I feel – on good evidence – that Tony Blair did more damage than anyone to the political life of this country, to its expectation of honesty in those who govern, to its essential democracy and to its security – and that he has blood on his hands: of untold thousands of innocent Iraqis, of Dr David Kelly, of those who died in London in the bombings of 7th July 2005. I feel the most profound contempt for him.[And Nigel Farage has nothing of this level of gravity on his record.]
But I would act to protect Blair were he to be the butt of anything like this – because I do not wish to be implicated either in what he has done or in any primitive lynch mob response to it.
The best punishment for the attention-seeking and egotistical Blair is to pay him no attention. He is not an homme serieux.
The best response to UKIP and MR Farage, if you are opposed to their politics, is not to vote for them.
- Walsh to lead all but Lib Dems, Conservatives and George Freeman
No – not speculation – otherwise we would have said so.
But this is not a done deal.
It has to go for approval to an SNP meeting tomorrow [Monday].
- SNP meeting on Monday may be testing time for mega-coalition proposal
We would read the political ambitions the same way as you [and there's nothing wrong with having them]. Nothing else has ever made sense of the decision to stand as a councillor, with all of the losses in earnings and authority that the decision will have involved.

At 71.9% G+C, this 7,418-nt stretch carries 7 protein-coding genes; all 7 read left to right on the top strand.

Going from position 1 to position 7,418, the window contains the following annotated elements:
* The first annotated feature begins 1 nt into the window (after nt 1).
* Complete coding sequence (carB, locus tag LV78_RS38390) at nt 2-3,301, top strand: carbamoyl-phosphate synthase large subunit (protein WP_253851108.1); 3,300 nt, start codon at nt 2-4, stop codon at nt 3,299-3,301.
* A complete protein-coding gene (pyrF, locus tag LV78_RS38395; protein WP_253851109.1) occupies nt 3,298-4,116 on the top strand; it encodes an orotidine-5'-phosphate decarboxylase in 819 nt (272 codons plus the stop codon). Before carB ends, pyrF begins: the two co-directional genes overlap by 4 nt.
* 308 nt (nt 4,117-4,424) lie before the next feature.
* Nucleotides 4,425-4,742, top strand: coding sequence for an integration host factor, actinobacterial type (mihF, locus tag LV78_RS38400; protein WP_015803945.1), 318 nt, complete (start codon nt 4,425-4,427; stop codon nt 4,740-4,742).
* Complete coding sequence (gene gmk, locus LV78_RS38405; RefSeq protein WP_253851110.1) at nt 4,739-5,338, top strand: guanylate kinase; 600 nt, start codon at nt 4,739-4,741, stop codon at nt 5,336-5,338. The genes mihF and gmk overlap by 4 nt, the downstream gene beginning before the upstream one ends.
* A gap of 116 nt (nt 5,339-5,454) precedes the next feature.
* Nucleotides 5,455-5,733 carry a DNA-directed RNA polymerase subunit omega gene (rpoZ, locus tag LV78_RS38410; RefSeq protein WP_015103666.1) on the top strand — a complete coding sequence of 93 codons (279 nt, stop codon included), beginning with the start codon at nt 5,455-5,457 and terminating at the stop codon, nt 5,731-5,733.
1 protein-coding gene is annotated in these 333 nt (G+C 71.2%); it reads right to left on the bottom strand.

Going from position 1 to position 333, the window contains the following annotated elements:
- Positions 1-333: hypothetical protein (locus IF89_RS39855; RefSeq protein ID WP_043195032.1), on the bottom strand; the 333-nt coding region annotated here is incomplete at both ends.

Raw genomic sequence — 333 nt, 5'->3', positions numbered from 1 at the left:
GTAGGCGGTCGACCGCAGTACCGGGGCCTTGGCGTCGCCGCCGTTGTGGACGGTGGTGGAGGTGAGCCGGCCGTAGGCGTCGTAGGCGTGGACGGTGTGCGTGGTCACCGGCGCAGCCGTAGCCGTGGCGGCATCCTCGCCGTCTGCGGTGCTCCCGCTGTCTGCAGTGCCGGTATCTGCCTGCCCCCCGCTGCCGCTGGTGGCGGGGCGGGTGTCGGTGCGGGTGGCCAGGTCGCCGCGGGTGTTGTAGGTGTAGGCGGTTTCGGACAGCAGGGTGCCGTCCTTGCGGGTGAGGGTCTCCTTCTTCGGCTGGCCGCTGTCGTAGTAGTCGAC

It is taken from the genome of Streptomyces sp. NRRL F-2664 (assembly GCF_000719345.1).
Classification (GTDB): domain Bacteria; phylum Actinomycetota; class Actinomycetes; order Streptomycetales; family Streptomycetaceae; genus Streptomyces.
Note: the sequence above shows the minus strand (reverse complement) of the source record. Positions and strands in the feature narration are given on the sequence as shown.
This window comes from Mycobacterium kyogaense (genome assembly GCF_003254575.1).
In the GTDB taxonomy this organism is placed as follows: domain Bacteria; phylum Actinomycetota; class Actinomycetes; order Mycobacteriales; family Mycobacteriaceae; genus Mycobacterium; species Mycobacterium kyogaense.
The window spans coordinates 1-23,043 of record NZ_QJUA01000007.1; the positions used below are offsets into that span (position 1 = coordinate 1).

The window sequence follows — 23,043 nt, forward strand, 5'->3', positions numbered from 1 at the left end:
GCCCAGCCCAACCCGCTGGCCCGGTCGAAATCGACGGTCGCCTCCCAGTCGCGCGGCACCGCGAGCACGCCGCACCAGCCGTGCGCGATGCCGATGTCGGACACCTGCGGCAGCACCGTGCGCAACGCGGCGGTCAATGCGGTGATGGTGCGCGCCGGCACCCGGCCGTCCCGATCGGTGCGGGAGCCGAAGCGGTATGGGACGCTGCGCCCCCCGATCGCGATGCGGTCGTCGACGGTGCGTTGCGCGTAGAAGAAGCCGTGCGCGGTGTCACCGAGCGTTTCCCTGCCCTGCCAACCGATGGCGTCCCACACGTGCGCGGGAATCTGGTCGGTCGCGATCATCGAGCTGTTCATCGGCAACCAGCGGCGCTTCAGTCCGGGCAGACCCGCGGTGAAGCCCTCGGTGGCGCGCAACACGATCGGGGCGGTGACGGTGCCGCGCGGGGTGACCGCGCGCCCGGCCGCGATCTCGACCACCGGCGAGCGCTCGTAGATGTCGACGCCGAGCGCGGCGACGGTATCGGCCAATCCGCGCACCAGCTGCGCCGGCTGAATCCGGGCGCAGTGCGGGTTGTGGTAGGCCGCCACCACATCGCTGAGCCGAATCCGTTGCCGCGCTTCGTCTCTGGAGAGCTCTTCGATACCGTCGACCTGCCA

But this was not the chosen route.
- First Minister’s choice not to condemn mob behaviour proves Farage point
What is untypically distorting here is the citing of extremist remarks made by some UKIP supporters, giving them a representative status characterising the party.
There is no political party – nor any group of affiliates – that does not have its fringe nutters.
UKIP is not the BNP but it will have its proportion of bigoted and dark adherents – ‘swivel-eyed loonies’ seems to be the phrase of the moment – as any other group has and as the SNP and the nationalist movement manifestly have themselves.
In the case of this issue. the First Minister – as Scotland’s First Minister – should automatically and immediately have put a substantial distance between Scotland, his party and the actions of the threatening mob in Edinburgh. He should have done this instinctively in the interests of civility and standards of discourse.
He instinctively did the reverse – and, personally, I find that a serious concern.
In failing to speak for Scotland as a civilised country and in failing to dissociate his party from the incident and from those perpetrating it, he has damaged the reputations of both.
Amusingly, in his scramble to diss MR Farage he deified the BBC and its reporters in so unequivocal a manner as to be equally indiscriminate.